Intel-originated IoT standards body, the Open Interconnect Consortium (OIC), is to acquire “substantially all of the assets” of smart home standards body, the UPnP Forum and will offer membership to UPnP Forum members, a move that it says will lead to increased alignment on IoT standards.
The OIC said there must be an accepted common standard in place to ensure that the expected billions of IoT devices are able to communicate and operate in the capacity they were designed for, and that its acquistion of the UPnP Forum represented its latest step towards ensuring interoperability.”
The OIC said it would form a new UPnP Work Group to maintain the UPnP specifications and certification tools within the overall OIC organisation, and would offer legacy UPnP certification for a fee to companies who choose not to join OIC.
The move should significantly boost the fortunes of the OIC, which, as IoTAustralia reported earlier — when IBM joined — got off to a shaky start in 2014. In October 2015 it announced that membership had passed the 100 mark. A complete list of members, led by diamond members, Cisco, Intel GE Software and Samsung is available here.
Cisco has just scored a coup on another aspect of IoT standardisation, with the formation of the Open Fog Consortium to develop standards around edge (aka fog) computing for IoT networks. Founding members are ARM, Cisco, Dell, Intel, Microsoft and Princeton University.
UPnP Forum pushing hard into IoT standards
The UPnP Forum was founded in 1999 and boasts more than 1000 member companies in: computing, printing and networking; consumer electronics; home appliances, automation, control and security; and mobile products.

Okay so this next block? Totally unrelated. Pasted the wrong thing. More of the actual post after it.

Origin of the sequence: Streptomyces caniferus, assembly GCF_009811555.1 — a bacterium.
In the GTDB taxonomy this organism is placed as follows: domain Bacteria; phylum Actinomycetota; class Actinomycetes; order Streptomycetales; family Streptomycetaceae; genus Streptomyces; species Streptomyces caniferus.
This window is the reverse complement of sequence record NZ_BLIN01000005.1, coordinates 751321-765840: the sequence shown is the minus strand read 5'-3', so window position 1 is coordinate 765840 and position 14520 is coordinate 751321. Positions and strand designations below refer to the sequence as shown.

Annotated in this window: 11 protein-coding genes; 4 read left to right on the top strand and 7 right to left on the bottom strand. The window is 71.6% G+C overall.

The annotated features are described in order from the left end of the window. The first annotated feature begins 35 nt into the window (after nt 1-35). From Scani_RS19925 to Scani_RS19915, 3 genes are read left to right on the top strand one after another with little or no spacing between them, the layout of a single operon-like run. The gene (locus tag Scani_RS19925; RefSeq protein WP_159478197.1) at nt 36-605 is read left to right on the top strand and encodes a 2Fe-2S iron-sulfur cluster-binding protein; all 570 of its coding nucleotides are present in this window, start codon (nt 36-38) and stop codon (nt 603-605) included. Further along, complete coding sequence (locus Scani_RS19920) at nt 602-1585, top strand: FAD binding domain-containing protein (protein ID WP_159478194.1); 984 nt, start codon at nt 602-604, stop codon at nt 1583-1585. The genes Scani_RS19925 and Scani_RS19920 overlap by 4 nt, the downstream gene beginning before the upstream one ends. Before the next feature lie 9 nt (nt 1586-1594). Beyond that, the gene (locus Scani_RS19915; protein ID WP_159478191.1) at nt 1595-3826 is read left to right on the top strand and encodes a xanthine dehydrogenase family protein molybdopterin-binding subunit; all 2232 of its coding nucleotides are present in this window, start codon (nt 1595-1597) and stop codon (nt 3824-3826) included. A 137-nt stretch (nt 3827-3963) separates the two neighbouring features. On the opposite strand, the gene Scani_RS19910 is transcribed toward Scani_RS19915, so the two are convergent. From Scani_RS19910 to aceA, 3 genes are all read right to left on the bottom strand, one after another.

The organisation has recently been ramping up its focus on IoT. At the IBC Exhibitor Show in September it unveiled “a new holistic set of live data models by means of a new web-based tool that automates the process of quickly adding new devices to a network, regardless of location.”
It said that this data modelling tool would significantly reduce fragmentation in the IoT marketplace by providing a seamless standardisation process that could be used by any organisation or company incorporating device discovery and control capability into any of their devices.”
Also, the Forum said its recently introduced UPnP+ initiative was “creating the building blocks for IoT implementations in a complete, integrated solution that would enable the next major phase of cross-platform device and network functionality.”
UPnP+ for the IoT is comprised of cloud capability, integration for content and services, and bridging to non-IP networks to enable a broad range of applications including IoT, health and fitness, energy management and home automation.
UPnP architecture is claimed to offer pervasive peer-to-peer network connectivity of PCs of all form factors, intelligent appliances, and wireless devices. It is described as “a distributed, open networking architecture that leverages TCP/IP and the Web to enable seamless proximity networking in addition to control and data transfer among networked devices in the home, office, and everywhere in between.” It enables data communication between any two devices under the command of any control device on the network and is independent of any particular operating system, programming language, or network technology.